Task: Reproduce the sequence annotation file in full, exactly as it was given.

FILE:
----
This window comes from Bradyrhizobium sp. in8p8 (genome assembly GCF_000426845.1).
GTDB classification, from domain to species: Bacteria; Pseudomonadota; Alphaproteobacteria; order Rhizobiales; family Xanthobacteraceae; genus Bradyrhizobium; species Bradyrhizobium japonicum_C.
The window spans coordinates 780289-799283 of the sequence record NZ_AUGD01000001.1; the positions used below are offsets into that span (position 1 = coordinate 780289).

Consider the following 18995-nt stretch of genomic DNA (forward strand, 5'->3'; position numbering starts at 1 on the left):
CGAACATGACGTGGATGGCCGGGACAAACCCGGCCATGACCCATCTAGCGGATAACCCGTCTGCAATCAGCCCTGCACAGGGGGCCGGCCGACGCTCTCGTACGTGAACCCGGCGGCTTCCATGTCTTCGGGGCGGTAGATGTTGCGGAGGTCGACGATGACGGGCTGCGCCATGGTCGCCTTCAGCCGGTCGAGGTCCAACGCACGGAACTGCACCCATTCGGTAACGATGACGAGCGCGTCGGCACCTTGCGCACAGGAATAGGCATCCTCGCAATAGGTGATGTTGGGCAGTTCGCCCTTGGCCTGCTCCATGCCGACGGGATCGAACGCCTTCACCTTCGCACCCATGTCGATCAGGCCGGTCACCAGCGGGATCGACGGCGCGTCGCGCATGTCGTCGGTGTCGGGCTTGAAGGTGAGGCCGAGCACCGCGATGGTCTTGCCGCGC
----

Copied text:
This window comes from Bradyrhizobium sp. in8p8 (genome assembly GCF_000426845.1).
GTDB classification, from domain to species: Bacteria; Pseudomonadota; Alphaproteobacteria; order Rhizobiales; family Xanthobacteraceae; genus Bradyrhizobium; species Bradyrhizobium japonicum_C.
The window spans coordinates 780289-799283 of the sequence record NZ_AUGD01000001.1; the positions used below are offsets into that span (position 1 = coordinate 780289).

Consider the following 18995-nt stretch of genomic DNA (forward strand, 5'->3'; position numbering starts at 1 on the left):
CGAACATGACGTGGATGGCCGGGACAAACCCGGCCATGACCCATCTAGCGGATAACCCGTCTGCAATCAGCCCTGCACAGGGGGCCGGCCGACGCTCTCGTACGTGAACCCGGCGGCTTCCATGTCTTCGGGGCGGTAGATGTTGCGGAGGTCGACGATGACGGGCTGCGCCATGGTCGCCTTCAGCCGGTCGAGGTCCAACGCACGGAACTGCACCCATTCGGTAACGATGACGAGCGCGTCGGCACCTTGCGCACAGGAATAGGCATCCTCGCAATAGGTGATGTTGGGCAGTTCGCCCTTGGCCTGCTCCATGCCGACGGGATCGAACGCCTTCACCTTCGCACCCATGTCGATCAGGCCGGTCACCAGCGGGATCGACGGCGCGTCGCGCATGTCGTCGGTGTCGGGCTTGAAGGTGAGGCCGAGCACCGCGATGGTCTTGCCGCGC